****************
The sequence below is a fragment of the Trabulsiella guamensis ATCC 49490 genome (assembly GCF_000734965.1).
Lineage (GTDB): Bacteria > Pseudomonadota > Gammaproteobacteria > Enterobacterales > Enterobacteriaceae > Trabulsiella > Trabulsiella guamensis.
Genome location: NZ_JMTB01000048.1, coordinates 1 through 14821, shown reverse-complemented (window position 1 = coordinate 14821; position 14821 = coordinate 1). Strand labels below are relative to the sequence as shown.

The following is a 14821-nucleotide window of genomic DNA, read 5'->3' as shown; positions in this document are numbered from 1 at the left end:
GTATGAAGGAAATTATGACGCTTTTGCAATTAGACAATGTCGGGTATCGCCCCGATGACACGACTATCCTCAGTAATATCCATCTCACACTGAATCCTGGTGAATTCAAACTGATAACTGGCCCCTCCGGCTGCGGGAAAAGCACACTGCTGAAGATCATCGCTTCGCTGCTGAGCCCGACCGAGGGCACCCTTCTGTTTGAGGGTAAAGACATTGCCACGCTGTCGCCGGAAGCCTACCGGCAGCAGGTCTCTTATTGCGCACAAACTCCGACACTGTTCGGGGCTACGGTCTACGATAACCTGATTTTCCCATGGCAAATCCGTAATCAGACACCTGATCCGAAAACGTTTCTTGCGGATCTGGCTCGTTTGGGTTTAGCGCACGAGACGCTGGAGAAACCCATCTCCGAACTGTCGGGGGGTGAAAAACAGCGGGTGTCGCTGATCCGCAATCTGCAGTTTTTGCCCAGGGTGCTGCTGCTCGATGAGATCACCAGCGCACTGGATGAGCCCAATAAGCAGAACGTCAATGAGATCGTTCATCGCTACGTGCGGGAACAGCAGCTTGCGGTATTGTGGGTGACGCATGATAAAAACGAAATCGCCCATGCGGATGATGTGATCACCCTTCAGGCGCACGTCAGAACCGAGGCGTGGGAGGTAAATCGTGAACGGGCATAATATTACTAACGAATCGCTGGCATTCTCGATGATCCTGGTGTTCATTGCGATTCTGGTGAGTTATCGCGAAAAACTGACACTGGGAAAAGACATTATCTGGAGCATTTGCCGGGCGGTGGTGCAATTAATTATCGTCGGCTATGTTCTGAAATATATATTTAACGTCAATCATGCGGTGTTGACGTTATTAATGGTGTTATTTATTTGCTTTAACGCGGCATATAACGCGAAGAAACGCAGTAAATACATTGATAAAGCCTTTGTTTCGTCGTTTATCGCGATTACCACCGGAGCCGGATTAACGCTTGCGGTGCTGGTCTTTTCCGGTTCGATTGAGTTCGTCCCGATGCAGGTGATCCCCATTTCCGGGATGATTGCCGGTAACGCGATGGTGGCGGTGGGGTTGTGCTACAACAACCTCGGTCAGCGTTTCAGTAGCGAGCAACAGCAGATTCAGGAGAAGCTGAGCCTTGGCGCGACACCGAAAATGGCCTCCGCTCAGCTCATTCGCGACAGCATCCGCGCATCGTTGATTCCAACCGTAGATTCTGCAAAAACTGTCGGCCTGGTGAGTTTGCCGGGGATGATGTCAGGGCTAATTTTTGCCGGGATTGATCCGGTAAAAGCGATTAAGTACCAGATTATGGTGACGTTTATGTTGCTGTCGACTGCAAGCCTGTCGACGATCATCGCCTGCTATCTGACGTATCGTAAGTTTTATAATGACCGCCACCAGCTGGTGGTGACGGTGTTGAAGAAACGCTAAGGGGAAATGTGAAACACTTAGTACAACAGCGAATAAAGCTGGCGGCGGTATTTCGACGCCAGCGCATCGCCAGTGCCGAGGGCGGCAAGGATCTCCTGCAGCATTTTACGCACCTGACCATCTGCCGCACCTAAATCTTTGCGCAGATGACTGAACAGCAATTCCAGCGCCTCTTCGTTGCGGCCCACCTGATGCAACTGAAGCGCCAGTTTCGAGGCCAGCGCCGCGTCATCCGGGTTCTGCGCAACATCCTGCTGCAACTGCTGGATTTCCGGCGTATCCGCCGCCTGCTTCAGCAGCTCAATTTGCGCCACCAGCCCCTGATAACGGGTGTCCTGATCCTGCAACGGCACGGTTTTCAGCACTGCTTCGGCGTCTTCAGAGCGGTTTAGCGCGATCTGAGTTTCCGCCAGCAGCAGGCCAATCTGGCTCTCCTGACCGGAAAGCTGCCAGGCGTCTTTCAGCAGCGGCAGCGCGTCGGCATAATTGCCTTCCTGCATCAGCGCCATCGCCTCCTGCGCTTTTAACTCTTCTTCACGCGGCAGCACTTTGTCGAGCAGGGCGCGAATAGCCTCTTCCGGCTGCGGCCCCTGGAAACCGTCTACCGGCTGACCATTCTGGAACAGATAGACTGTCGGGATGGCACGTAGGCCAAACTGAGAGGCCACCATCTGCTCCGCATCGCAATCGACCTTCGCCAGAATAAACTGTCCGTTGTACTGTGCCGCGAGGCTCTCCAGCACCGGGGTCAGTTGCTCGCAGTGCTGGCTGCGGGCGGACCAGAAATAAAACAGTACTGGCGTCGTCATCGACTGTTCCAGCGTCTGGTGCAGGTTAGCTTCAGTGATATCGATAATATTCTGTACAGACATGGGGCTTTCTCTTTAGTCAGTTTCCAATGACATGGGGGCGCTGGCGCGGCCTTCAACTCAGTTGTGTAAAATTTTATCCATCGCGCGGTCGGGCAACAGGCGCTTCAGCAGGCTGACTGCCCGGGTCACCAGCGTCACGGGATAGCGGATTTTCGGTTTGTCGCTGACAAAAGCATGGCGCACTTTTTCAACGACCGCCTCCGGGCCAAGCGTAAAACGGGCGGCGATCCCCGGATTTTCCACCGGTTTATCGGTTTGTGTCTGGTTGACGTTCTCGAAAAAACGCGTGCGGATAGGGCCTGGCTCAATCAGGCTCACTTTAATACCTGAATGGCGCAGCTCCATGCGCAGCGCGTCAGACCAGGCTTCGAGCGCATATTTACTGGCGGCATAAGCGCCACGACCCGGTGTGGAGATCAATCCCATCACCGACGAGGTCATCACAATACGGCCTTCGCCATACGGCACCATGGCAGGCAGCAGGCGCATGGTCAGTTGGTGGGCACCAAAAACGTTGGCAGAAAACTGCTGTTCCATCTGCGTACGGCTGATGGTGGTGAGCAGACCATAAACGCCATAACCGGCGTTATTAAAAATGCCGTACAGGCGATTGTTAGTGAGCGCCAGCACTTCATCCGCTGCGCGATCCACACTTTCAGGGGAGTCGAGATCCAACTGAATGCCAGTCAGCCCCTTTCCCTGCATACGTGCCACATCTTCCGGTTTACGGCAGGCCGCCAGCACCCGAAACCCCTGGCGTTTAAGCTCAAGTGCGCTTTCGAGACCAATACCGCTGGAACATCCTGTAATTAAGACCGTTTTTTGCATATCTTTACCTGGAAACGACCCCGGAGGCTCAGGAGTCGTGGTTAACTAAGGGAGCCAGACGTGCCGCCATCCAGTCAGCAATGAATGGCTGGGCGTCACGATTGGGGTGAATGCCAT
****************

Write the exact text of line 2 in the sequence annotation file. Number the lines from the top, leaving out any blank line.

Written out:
Lineage (GTDB): Bacteria > Pseudomonadota > Gammaproteobacteria > Enterobacterales > Enterobacteriaceae > Trabulsiella > Trabulsiella guamensis.